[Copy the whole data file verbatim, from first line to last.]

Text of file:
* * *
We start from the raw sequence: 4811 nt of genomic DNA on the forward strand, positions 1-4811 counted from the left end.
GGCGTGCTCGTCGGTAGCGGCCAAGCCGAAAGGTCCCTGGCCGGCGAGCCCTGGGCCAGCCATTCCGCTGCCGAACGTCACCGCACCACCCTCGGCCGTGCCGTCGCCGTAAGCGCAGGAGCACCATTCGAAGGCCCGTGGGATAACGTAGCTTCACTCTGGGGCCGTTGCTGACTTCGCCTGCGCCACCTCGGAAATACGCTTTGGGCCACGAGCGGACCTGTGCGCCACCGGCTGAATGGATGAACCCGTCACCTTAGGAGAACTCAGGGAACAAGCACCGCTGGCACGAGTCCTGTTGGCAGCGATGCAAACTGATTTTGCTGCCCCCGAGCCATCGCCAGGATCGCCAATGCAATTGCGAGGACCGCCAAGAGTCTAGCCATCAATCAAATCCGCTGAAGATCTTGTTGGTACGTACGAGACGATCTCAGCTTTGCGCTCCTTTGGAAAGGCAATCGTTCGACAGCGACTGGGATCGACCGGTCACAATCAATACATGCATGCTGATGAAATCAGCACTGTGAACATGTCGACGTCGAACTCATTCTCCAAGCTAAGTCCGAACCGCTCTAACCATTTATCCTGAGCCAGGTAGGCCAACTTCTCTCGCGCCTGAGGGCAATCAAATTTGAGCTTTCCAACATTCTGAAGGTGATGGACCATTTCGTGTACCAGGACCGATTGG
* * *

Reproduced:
We start from the raw sequence: 4811 nt of genomic DNA on the forward strand, positions 1-4811 counted from the left end.
GGCGTGCTCGTCGGTAGCGGCCAAGCCGAAAGGTCCCTGGCCGGCGAGCCCTGGGCCAGCCATTCCGCTGCCGAACGTCACCGCACCACCCTCGGCCGTGCCGTCGCCGTAAGCGCAGGAGCACCATTCGAAGGCCCGTGGGATAACGTAGCTTCACTCTGGGGCCGTTGCTGACTTCGCCTGCGCCACCTCGGAAATACGCTTTGGGCCACGAGCGGACCTGTGCGCCACCGGCTGAATGGATGAACCCGTCACCTTAGGAGAACTCAGGGAACAAGCACCGCTGGCACGAGTCCTGTTGGCAGCGATGCAAACTGATTTTGCTGCCCCCGAGCCATCGCCAGGATCGCCAATGCAATTGCGAGGACCGCCAAGAGTCTAGCCATCAATCAAATCCGCTGAAGATCTTGTTGGTACGTACGAGACGATCTCAGCTTTGCGCTCCTTTGGAAAGGCAATCGTTCGACAGCGACTGGGATCGACCGGTCACAATCAATACATGCATGCTGATGAAATCAGCACTGTGAACATGTCGACGTCGAACTCATTCTCCAAGCTAAGTCCGAACCGCTCTAACCATTTATCCTGAGCCAGGTAGGCCAACTTCTCTCGCGCCTGAGGGCAATCAAATTTGAGCTTTCCAACATTCTGAAGGTGATGGACCATTTCGTGTACCAGGACCGATTGG